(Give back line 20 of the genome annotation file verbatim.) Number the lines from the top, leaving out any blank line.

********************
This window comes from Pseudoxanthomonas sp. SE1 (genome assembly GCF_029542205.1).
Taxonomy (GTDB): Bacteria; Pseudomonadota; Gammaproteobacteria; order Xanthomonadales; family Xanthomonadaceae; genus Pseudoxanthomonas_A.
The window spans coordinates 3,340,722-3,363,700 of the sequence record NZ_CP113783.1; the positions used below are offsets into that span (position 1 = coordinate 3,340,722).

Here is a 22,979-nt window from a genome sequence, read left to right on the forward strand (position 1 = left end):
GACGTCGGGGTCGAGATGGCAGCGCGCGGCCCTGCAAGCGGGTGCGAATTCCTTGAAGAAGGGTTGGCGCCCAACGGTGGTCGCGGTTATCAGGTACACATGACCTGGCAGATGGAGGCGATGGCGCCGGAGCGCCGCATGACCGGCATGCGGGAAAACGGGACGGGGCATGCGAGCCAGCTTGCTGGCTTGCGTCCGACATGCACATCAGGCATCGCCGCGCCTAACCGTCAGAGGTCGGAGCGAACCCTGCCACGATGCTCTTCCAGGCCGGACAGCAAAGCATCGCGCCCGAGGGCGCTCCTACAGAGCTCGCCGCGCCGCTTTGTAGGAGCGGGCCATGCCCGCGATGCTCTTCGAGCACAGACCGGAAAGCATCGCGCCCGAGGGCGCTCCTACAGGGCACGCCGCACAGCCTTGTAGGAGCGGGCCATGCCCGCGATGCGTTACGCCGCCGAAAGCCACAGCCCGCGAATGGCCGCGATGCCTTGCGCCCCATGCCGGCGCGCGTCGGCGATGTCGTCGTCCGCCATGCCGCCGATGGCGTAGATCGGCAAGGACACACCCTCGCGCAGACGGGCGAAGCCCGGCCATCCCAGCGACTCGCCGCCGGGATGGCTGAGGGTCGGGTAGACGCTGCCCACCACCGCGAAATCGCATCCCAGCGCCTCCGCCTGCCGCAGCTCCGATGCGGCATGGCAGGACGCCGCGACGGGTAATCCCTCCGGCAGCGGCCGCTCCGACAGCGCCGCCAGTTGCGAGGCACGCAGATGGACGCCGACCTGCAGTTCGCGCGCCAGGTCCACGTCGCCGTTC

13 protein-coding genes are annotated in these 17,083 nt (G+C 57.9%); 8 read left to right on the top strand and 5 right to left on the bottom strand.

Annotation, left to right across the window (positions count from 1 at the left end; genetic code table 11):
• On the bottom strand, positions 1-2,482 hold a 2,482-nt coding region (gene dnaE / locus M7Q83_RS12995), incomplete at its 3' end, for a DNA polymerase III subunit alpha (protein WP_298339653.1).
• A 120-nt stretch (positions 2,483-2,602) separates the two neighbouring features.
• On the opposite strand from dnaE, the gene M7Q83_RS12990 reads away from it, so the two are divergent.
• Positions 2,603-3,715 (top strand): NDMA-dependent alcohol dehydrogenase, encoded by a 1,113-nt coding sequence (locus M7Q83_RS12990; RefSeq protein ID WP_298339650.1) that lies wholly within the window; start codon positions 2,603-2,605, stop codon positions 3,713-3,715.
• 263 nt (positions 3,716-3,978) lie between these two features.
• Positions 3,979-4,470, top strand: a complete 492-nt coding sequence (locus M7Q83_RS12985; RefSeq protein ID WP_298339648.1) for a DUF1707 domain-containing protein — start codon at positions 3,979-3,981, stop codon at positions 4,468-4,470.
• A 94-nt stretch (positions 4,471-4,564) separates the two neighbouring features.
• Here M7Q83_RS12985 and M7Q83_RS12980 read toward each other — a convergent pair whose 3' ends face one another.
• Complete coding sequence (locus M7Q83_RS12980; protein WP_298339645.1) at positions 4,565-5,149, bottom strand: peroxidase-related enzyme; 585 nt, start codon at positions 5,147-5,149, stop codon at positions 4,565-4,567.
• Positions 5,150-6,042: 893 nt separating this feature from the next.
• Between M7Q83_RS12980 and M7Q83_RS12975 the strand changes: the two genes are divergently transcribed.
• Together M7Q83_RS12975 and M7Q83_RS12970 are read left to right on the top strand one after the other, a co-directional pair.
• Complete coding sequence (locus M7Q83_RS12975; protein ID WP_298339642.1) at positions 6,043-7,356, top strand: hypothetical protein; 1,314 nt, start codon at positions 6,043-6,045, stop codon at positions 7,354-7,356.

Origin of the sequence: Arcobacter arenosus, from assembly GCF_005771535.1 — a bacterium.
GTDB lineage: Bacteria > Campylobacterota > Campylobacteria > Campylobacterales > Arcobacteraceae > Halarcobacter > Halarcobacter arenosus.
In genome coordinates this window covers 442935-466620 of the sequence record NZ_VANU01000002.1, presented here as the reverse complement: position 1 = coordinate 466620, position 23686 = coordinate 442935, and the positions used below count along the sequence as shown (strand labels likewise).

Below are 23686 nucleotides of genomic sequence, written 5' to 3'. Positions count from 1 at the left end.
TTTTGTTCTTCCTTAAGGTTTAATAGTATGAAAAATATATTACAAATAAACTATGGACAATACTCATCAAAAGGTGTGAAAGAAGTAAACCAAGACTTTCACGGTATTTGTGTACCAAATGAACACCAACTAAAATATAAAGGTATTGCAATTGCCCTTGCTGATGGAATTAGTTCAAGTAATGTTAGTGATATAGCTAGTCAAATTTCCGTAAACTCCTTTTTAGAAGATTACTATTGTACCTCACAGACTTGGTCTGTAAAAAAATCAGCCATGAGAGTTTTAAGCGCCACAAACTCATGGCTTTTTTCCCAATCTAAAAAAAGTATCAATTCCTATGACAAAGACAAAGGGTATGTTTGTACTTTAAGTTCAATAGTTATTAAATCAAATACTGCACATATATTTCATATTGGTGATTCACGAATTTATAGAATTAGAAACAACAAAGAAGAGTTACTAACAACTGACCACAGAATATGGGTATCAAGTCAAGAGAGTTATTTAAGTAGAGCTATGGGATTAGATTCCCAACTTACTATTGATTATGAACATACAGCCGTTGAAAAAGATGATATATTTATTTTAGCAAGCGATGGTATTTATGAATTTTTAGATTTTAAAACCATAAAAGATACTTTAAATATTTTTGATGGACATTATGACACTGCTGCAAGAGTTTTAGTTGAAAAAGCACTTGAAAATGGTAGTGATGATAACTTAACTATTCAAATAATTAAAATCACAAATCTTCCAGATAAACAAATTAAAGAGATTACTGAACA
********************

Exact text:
• Complete coding sequence (locus M7Q83_RS12975; protein ID WP_298339642.1) at positions 6,043-7,356, top strand: hypothetical protein; 1,314 nt, start codon at positions 6,043-6,045, stop codon at positions 7,354-7,356.